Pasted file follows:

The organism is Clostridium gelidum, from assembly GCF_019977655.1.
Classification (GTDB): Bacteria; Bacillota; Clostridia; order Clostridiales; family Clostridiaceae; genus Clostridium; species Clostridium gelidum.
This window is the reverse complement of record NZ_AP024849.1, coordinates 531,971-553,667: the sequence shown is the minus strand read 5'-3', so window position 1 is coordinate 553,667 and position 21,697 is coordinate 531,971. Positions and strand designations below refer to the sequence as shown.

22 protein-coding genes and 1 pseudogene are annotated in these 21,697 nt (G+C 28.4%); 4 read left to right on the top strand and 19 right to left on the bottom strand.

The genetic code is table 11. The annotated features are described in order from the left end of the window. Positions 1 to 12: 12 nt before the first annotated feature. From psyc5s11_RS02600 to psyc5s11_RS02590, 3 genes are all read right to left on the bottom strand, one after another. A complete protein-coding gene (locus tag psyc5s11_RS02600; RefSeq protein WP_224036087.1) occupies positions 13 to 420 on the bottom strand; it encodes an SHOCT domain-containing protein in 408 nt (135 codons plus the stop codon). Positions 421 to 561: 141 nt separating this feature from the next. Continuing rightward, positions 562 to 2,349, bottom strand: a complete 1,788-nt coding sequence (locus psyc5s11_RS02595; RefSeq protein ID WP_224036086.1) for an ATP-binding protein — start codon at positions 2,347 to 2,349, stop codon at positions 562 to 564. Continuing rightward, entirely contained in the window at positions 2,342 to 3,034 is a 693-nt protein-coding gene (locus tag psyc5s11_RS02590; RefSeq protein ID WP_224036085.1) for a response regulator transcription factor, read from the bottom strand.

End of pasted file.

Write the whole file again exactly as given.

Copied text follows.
The organism is Clostridium gelidum, from assembly GCF_019977655.1.
Classification (GTDB): Bacteria; Bacillota; Clostridia; order Clostridiales; family Clostridiaceae; genus Clostridium; species Clostridium gelidum.
This window is the reverse complement of record NZ_AP024849.1, coordinates 531,971-553,667: the sequence shown is the minus strand read 5'-3', so window position 1 is coordinate 553,667 and position 21,697 is coordinate 531,971. Positions and strand designations below refer to the sequence as shown.

22 protein-coding genes and 1 pseudogene are annotated in these 21,697 nt (G+C 28.4%); 4 read left to right on the top strand and 19 right to left on the bottom strand.

The genetic code is table 11. The annotated features are described in order from the left end of the window. Positions 1 to 12: 12 nt before the first annotated feature. From psyc5s11_RS02600 to psyc5s11_RS02590, 3 genes are all read right to left on the bottom strand, one after another. A complete protein-coding gene (locus tag psyc5s11_RS02600; RefSeq protein WP_224036087.1) occupies positions 13 to 420 on the bottom strand; it encodes an SHOCT domain-containing protein in 408 nt (135 codons plus the stop codon). Positions 421 to 561: 141 nt separating this feature from the next. Continuing rightward, positions 562 to 2,349, bottom strand: a complete 1,788-nt coding sequence (locus psyc5s11_RS02595; RefSeq protein ID WP_224036086.1) for an ATP-binding protein — start codon at positions 2,347 to 2,349, stop codon at positions 562 to 564. Continuing rightward, entirely contained in the window at positions 2,342 to 3,034 is a 693-nt protein-coding gene (locus tag psyc5s11_RS02590; RefSeq protein ID WP_224036085.1) for a response regulator transcription factor, read from the bottom strand.